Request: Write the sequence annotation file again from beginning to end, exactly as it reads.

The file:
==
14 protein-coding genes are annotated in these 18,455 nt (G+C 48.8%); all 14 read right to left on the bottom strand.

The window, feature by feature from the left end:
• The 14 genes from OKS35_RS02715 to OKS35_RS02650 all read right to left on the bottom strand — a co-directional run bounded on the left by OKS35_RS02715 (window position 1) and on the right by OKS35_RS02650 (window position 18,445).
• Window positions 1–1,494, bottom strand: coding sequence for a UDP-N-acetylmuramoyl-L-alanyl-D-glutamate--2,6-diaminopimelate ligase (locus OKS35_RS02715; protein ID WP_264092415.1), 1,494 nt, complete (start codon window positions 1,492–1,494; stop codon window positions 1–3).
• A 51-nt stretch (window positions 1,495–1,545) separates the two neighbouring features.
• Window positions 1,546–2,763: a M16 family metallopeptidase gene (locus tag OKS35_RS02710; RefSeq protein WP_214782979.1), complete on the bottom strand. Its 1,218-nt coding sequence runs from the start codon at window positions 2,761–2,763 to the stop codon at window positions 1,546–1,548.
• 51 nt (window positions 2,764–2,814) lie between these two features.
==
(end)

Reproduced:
14 protein-coding genes are annotated in these 18,455 nt (G+C 48.8%); all 14 read right to left on the bottom strand.

The window, feature by feature from the left end:
• The 14 genes from OKS35_RS02715 to OKS35_RS02650 all read right to left on the bottom strand — a co-directional run bounded on the left by OKS35_RS02715 (window position 1) and on the right by OKS35_RS02650 (window position 18,445).
• Window positions 1–1,494, bottom strand: coding sequence for a UDP-N-acetylmuramoyl-L-alanyl-D-glutamate--2,6-diaminopimelate ligase (locus OKS35_RS02715; protein ID WP_264092415.1), 1,494 nt, complete (start codon window positions 1,492–1,494; stop codon window positions 1–3).
• A 51-nt stretch (window positions 1,495–1,545) separates the two neighbouring features.
• Window positions 1,546–2,763: a M16 family metallopeptidase gene (locus tag OKS35_RS02710; RefSeq protein WP_214782979.1), complete on the bottom strand. Its 1,218-nt coding sequence runs from the start codon at window positions 2,761–2,763 to the stop codon at window positions 1,546–1,548.
• 51 nt (window positions 2,764–2,814) lie between these two features.